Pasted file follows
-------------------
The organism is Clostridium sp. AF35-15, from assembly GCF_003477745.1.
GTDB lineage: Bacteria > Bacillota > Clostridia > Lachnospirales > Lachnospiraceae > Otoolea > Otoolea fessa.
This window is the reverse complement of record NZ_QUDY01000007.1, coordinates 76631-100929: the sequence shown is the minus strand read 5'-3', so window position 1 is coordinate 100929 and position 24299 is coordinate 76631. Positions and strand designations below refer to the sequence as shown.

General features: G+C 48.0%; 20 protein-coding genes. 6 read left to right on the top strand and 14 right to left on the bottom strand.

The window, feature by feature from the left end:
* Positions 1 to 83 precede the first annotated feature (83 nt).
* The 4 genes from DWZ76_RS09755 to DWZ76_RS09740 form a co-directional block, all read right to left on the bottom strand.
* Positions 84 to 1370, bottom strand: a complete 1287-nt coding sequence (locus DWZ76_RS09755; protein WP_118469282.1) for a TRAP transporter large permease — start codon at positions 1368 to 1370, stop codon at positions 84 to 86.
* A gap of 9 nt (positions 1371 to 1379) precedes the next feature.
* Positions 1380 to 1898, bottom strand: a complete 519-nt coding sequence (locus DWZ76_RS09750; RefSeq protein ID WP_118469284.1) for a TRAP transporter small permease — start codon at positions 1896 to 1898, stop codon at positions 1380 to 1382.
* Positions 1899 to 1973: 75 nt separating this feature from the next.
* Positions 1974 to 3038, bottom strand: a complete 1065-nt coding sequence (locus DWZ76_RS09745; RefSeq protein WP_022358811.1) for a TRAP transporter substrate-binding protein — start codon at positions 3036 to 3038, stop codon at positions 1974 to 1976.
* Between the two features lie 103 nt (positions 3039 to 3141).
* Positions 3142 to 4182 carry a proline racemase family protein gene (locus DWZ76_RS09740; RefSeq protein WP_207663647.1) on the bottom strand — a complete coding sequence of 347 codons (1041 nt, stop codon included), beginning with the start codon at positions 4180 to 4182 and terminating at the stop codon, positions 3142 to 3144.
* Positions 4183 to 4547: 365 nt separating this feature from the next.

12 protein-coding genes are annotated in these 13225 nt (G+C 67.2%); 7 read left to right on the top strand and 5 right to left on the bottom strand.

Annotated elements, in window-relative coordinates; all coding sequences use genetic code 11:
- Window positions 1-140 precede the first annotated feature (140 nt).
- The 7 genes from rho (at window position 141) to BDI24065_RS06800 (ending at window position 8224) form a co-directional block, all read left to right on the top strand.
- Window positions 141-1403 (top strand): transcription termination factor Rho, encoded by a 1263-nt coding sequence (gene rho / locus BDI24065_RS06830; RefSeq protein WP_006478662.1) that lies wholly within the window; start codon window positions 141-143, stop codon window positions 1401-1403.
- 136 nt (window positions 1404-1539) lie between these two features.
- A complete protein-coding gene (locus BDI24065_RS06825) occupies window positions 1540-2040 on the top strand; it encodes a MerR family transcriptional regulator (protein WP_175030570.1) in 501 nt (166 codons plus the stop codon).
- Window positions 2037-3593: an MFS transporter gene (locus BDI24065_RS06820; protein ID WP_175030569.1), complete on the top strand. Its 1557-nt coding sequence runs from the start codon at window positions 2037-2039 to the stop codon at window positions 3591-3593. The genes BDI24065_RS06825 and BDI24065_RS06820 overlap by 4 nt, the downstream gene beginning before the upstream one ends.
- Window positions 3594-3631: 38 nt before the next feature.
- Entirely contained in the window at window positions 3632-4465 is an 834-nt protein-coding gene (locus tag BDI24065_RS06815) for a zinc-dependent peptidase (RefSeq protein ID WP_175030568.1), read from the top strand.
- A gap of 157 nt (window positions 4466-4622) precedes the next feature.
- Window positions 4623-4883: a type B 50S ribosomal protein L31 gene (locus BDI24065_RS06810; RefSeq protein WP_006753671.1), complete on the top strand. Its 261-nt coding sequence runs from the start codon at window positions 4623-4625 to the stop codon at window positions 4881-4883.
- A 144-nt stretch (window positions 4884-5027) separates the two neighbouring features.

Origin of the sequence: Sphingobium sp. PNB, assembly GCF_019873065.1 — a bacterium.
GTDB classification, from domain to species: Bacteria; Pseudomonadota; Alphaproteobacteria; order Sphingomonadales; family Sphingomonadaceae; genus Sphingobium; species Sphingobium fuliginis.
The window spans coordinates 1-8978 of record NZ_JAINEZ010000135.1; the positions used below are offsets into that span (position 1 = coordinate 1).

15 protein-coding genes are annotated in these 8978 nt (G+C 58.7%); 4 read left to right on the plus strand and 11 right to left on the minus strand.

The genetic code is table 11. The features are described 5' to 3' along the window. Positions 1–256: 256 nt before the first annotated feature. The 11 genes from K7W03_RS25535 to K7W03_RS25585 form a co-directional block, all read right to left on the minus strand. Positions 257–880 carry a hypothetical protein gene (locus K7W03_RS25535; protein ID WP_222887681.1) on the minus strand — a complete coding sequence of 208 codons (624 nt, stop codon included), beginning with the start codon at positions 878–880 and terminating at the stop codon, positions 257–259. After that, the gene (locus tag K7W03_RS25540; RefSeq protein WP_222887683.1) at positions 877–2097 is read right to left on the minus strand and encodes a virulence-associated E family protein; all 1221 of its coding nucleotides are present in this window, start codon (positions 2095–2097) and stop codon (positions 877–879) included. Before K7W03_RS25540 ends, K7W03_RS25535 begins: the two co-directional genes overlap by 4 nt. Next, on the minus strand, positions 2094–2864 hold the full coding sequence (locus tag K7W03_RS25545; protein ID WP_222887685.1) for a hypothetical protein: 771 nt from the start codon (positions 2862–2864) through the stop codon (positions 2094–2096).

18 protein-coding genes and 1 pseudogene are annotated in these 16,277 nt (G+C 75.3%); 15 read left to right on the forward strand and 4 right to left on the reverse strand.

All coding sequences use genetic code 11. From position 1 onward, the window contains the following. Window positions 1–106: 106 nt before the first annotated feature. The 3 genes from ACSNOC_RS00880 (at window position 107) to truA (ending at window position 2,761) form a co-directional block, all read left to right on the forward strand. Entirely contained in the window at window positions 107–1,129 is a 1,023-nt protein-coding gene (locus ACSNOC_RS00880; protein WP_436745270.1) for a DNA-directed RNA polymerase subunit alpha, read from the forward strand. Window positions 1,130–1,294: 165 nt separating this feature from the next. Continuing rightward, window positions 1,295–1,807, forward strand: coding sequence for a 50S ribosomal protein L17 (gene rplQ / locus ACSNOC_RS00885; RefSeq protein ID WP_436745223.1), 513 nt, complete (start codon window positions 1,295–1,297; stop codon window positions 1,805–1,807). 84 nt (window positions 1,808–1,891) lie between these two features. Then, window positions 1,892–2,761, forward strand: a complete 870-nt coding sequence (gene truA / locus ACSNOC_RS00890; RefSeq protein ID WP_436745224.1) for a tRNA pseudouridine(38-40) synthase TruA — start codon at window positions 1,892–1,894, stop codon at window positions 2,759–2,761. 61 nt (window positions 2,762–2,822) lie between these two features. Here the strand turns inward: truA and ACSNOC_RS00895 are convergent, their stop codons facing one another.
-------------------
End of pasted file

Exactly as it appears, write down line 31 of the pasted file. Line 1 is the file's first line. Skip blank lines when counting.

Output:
The window spans coordinates 1-8978 of record NZ_JAINEZ010000135.1; the positions used below are offsets into that span (position 1 = coordinate 1).